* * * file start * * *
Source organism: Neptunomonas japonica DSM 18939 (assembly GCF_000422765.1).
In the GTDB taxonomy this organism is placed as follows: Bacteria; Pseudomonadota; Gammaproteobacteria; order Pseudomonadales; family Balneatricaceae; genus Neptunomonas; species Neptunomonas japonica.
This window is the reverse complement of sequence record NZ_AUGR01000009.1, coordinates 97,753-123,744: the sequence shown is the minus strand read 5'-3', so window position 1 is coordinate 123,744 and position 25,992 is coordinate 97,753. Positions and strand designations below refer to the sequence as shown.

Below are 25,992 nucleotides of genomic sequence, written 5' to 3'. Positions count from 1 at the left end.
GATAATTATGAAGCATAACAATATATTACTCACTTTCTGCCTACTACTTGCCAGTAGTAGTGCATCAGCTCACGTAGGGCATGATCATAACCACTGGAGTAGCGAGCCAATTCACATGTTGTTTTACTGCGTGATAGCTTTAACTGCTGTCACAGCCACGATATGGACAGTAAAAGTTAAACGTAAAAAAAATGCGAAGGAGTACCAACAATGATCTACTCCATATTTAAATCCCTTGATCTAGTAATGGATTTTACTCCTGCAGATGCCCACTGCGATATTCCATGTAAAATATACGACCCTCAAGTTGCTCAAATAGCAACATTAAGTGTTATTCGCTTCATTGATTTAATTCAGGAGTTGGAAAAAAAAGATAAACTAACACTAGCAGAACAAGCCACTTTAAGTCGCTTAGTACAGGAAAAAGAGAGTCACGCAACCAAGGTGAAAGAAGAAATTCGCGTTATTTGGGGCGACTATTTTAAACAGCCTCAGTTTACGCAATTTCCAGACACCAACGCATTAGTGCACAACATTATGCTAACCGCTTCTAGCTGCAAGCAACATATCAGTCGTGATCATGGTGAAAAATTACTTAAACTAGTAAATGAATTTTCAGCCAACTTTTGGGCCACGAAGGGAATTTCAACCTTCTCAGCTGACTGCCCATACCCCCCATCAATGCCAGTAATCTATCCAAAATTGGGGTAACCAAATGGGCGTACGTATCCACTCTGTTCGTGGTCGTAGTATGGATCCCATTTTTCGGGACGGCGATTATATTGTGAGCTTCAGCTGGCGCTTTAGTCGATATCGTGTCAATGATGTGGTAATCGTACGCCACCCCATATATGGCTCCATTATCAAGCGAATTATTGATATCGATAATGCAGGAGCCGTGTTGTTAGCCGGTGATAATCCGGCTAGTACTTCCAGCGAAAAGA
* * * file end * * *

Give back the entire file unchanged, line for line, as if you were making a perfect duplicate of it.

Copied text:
Source organism: Neptunomonas japonica DSM 18939 (assembly GCF_000422765.1).
In the GTDB taxonomy this organism is placed as follows: Bacteria; Pseudomonadota; Gammaproteobacteria; order Pseudomonadales; family Balneatricaceae; genus Neptunomonas; species Neptunomonas japonica.
This window is the reverse complement of sequence record NZ_AUGR01000009.1, coordinates 97,753-123,744: the sequence shown is the minus strand read 5'-3', so window position 1 is coordinate 123,744 and position 25,992 is coordinate 97,753. Positions and strand designations below refer to the sequence as shown.

Below are 25,992 nucleotides of genomic sequence, written 5' to 3'. Positions count from 1 at the left end.
GATAATTATGAAGCATAACAATATATTACTCACTTTCTGCCTACTACTTGCCAGTAGTAGTGCATCAGCTCACGTAGGGCATGATCATAACCACTGGAGTAGCGAGCCAATTCACATGTTGTTTTACTGCGTGATAGCTTTAACTGCTGTCACAGCCACGATATGGACAGTAAAAGTTAAACGTAAAAAAAATGCGAAGGAGTACCAACAATGATCTACTCCATATTTAAATCCCTTGATCTAGTAATGGATTTTACTCCTGCAGATGCCCACTGCGATATTCCATGTAAAATATACGACCCTCAAGTTGCTCAAATAGCAACATTAAGTGTTATTCGCTTCATTGATTTAATTCAGGAGTTGGAAAAAAAAGATAAACTAACACTAGCAGAACAAGCCACTTTAAGTCGCTTAGTACAGGAAAAAGAGAGTCACGCAACCAAGGTGAAAGAAGAAATTCGCGTTATTTGGGGCGACTATTTTAAACAGCCTCAGTTTACGCAATTTCCAGACACCAACGCATTAGTGCACAACATTATGCTAACCGCTTCTAGCTGCAAGCAACATATCAGTCGTGATCATGGTGAAAAATTACTTAAACTAGTAAATGAATTTTCAGCCAACTTTTGGGCCACGAAGGGAATTTCAACCTTCTCAGCTGACTGCCCATACCCCCCATCAATGCCAGTAATCTATCCAAAATTGGGGTAACCAAATGGGCGTACGTATCCACTCTGTTCGTGGTCGTAGTATGGATCCCATTTTTCGGGACGGCGATTATATTGTGAGCTTCAGCTGGCGCTTTAGTCGATATCGTGTCAATGATGTGGTAATCGTACGCCACCCCATATATGGCTCCATTATCAAGCGAATTATTGATATCGATAATGCAGGAGCCGTGTTGTTAGCCGGTGATAATCCGGCTAGTACTTCCAGCGAAAAGA